More Ohio children were diagnosed with COVID-19 in December than any in month since the start of the pandemic, and experts fear even more kids could be infected as they returned to schools this week following holiday gatherings.
A record 50,866 Ohio children tested positive for the virus in December, according to the Ohio Department of Health. The last week of 2021 also saw the highest number of weekly childhood infections with 15,095 reported, state data shows.
The latest surge in cases, which has occurred among both children and adults, threatens to upend winter activities and has already forced some area schools to temporarily close or switch to remote learning.
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“Now we’re entering the third year of these events being interrupted and it has tremendous impact on the mental health and normal development of children and adolescents,” said Dr. Rustin Morse, chief medical officer at Nationwide Children’s Hospital. “I suspect we will continue to have these waves.”
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So far in the new year, 23 individual schools that are part of Columbus City Schools, Reynoldsburg City Schools and Westerville City Schools have been forced to pivot to remote learning due to staffing shortages, bus driver shortages or heating issues.
School nurses are already beginning to notice more COVID infections among students who have returned to classes in person, said Kate King, a nurse at World Language Middle School in Columbus who is also president-elect of the National Association of School Nurses.
King said she’s fielded several calls from parents saying their child contracted COVID-19 during winter break. It’s too soon to know how easily the highly infectious omicron variant will spread in schools since this marks the first week back for most students, King said.
The omicron variant of COVID-19 accounted for 25% of all Ohio cases while the delta variant made up nearly 75% of all Ohio cases for the two weeks ending Dec. 18, according to the latest data available from the Ohio Department of Health. Nationwide, the omicron variant is already thought to have overtaken delta as the dominant strain of the virus.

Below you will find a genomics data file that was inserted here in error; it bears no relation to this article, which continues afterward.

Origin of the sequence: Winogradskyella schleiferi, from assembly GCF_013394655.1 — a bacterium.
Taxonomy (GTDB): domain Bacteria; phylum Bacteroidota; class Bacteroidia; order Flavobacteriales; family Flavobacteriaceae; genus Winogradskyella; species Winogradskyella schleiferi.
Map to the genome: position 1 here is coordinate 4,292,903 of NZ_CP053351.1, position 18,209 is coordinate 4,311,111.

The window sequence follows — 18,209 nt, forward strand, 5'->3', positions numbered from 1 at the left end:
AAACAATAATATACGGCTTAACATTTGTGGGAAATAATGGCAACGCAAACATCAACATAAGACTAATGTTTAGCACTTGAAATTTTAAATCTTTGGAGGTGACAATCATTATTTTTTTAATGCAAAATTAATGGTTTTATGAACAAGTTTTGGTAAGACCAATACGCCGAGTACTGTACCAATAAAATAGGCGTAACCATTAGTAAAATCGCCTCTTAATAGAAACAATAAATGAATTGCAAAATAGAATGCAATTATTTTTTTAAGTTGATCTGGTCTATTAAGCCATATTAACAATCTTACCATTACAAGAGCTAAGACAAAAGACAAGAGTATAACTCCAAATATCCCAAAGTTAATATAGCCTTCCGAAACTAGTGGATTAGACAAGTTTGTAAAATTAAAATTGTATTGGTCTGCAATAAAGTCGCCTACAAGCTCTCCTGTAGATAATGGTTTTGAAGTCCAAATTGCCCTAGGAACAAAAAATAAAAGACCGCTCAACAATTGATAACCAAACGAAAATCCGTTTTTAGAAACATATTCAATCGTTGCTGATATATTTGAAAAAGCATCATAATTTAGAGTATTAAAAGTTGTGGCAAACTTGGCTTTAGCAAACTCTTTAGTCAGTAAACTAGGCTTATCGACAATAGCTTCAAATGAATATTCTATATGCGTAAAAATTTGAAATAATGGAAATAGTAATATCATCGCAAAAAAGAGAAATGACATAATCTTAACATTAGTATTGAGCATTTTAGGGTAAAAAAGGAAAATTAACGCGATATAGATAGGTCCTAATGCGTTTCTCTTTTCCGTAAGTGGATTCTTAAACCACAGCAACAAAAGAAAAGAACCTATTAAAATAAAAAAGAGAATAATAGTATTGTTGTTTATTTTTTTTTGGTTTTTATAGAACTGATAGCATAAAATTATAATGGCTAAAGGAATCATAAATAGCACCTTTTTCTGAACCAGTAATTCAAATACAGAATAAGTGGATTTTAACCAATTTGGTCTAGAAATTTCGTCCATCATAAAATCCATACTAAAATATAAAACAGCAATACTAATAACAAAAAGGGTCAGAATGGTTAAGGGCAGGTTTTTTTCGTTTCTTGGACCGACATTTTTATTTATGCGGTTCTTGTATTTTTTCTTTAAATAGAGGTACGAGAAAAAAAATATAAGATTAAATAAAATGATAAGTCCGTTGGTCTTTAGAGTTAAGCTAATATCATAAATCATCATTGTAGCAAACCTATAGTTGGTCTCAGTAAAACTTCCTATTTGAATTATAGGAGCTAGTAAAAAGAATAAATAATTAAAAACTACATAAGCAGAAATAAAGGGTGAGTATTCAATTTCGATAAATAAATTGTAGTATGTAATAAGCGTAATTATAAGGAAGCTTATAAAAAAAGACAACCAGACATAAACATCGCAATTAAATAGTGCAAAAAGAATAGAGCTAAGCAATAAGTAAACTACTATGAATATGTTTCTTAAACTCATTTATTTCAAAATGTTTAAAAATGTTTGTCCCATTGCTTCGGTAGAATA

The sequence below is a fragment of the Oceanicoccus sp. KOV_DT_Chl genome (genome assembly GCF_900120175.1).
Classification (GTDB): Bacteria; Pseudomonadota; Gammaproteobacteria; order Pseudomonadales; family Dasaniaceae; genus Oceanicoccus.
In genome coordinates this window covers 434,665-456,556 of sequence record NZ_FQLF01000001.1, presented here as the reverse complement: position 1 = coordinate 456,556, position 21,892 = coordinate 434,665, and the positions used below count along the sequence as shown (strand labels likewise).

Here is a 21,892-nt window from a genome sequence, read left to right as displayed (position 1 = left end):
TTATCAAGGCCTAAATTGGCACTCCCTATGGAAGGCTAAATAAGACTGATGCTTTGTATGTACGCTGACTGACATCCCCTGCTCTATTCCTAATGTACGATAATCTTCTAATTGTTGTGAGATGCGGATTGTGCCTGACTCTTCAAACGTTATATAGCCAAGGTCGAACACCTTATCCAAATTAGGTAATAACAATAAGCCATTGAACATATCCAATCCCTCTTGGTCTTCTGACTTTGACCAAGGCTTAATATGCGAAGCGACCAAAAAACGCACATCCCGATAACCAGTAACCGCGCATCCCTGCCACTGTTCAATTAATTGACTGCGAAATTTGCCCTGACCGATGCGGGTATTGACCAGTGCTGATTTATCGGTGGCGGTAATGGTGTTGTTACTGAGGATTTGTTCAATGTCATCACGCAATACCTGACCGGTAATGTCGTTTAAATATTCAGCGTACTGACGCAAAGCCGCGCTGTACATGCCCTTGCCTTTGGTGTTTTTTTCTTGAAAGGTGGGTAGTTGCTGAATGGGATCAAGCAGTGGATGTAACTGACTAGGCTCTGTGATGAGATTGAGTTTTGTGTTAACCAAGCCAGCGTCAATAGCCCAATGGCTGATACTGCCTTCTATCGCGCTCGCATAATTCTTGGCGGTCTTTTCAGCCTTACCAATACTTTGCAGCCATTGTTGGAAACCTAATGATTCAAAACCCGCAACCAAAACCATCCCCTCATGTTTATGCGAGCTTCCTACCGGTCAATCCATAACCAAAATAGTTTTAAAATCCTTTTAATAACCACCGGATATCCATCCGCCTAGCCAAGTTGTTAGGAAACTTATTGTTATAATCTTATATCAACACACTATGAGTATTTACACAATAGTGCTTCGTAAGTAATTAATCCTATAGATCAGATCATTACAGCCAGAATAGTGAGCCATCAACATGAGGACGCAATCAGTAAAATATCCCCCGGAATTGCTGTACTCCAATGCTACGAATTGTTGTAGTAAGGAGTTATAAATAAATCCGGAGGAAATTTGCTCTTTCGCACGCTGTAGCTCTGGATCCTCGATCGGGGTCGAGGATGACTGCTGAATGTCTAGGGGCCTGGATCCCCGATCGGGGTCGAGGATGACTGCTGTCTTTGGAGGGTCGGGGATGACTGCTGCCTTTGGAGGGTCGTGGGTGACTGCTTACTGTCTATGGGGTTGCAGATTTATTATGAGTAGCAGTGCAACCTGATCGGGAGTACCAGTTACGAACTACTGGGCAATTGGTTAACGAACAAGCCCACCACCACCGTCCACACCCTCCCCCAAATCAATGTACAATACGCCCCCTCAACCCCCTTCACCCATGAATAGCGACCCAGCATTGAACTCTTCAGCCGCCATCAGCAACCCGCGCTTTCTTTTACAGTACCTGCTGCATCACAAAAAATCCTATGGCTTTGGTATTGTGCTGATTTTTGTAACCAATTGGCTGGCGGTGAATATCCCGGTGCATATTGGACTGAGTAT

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“We’re seeing a bit of an explosion of reports of positive cases,” said King. “…I think we’ll see next week or the week after how omicron affects school because we just really haven’t seen it at its peak.”
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While decisions about COVID-19 protocols have been left to local school district leaders, Columbus Public Health has advised various schools throughout the pandemic and continues to monitor outbreaks as they arise, said spokeswoman Kelli Newman.
Students should remain in the classroom as long as everyone is masking, getting vaccinated when eligible, socially distancing, washing their hands and staying home when sick, Newman said.
“We have been very clear that we believe kids should remain in the classroom with all mitigation practices in place,” Newman said.
Westerville City Schools has required students and staff to wear masks since the start of the school year, with the goal of slowing down the spread of the virus and maintaining “in-person learning as much as possible,” Superintendent John R. Kellogg said.
Recently, the Centers for Disease Control and Prevention shortened the recommended COVID-19 isolation period from 10 days to 5 days in an attempt to address things like staffing shortages at a variety of workplaces.
Westerville schools has yet to shorten its quarantine period, hesitating out of an abundance of caution. Instead, Westerville is sticking with a 10-day quarantine with the option to test back to school on day eight, Kellogg said.
“We just want to get a better handle on what we’re dealing with before we reduce some of our mitigation strategies,” he said.
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Since the start of the pandemic in March 2020, 295,223 pediatric infections have been reported across Ohio, along with 2,739 hospitalizations. At least 21 Ohioans ages 0 to 17 have died of COVID, according to the state.
As cases among Ohio kids reached an all-time high in December, Nationwide Children’s was nearing its 1,000th patient admitted with symptomatic COVID since March 2020, said Morse. The hospital has also treated another roughly 700 patients who tested positive for the virus while being seen for another reason, Morse said.
As with most patients hospitalized for COVID, the vast majority of children admitted to Nationwide Children’s are unvaccinated, Morse said. More than 94% of Ohioans hospitalized with the virus in 2021 were unvaccinated, according to the state health department.
The numbers show that vaccination, Morse said, remains the most critical tool to halting the spread of the virus among kids. But, just 23% of Ohioans ages 0 to 19 are fully vaccinated, state data shows.
“It’s safe, it’s effective … We have never admitted a child because of a vaccine reaction,” Morse said. “If you’re a parent and your child is unvaccinated, they might end up in the hospital on a breathing tube. That’s what would concern me.”